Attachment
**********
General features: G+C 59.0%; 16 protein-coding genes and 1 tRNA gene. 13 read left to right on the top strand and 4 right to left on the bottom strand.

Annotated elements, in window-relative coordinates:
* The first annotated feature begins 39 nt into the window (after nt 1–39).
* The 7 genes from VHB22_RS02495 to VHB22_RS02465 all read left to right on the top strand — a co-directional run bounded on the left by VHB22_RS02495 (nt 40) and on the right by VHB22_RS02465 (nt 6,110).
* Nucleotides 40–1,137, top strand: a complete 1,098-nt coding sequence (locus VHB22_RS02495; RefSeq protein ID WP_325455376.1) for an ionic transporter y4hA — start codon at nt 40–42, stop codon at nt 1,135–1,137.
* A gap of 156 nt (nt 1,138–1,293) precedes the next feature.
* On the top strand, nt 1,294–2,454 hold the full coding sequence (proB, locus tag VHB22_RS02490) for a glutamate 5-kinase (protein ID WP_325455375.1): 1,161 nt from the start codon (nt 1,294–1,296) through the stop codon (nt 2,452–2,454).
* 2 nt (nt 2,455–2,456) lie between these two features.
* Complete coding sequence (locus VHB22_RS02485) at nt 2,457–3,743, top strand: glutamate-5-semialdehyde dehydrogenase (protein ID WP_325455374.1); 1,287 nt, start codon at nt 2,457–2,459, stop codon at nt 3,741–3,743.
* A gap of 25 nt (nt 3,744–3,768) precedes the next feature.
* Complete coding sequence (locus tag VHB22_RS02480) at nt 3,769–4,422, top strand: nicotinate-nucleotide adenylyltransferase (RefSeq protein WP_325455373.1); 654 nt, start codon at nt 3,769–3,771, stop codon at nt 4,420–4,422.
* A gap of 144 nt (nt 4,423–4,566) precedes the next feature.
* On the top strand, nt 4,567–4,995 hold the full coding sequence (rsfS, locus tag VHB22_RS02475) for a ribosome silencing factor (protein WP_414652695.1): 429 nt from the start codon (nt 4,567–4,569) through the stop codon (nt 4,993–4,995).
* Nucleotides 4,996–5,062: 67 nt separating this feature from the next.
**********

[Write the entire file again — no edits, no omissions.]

General features: G+C 59.0%; 16 protein-coding genes and 1 tRNA gene. 13 read left to right on the top strand and 4 right to left on the bottom strand.

Annotated elements, in window-relative coordinates:
* The first annotated feature begins 39 nt into the window (after nt 1–39).
* The 7 genes from VHB22_RS02495 to VHB22_RS02465 all read left to right on the top strand — a co-directional run bounded on the left by VHB22_RS02495 (nt 40) and on the right by VHB22_RS02465 (nt 6,110).
* Nucleotides 40–1,137, top strand: a complete 1,098-nt coding sequence (locus VHB22_RS02495; RefSeq protein ID WP_325455376.1) for an ionic transporter y4hA — start codon at nt 40–42, stop codon at nt 1,135–1,137.
* A gap of 156 nt (nt 1,138–1,293) precedes the next feature.
* On the top strand, nt 1,294–2,454 hold the full coding sequence (proB, locus tag VHB22_RS02490) for a glutamate 5-kinase (protein ID WP_325455375.1): 1,161 nt from the start codon (nt 1,294–1,296) through the stop codon (nt 2,452–2,454).
* 2 nt (nt 2,455–2,456) lie between these two features.
* Complete coding sequence (locus VHB22_RS02485) at nt 2,457–3,743, top strand: glutamate-5-semialdehyde dehydrogenase (protein ID WP_325455374.1); 1,287 nt, start codon at nt 2,457–2,459, stop codon at nt 3,741–3,743.
* A gap of 25 nt (nt 3,744–3,768) precedes the next feature.
* Complete coding sequence (locus tag VHB22_RS02480) at nt 3,769–4,422, top strand: nicotinate-nucleotide adenylyltransferase (RefSeq protein WP_325455373.1); 654 nt, start codon at nt 3,769–3,771, stop codon at nt 4,420–4,422.
* A gap of 144 nt (nt 4,423–4,566) precedes the next feature.
* On the top strand, nt 4,567–4,995 hold the full coding sequence (rsfS, locus tag VHB22_RS02475) for a ribosome silencing factor (protein WP_414652695.1): 429 nt from the start codon (nt 4,567–4,569) through the stop codon (nt 4,993–4,995).
* Nucleotides 4,996–5,062: 67 nt separating this feature from the next.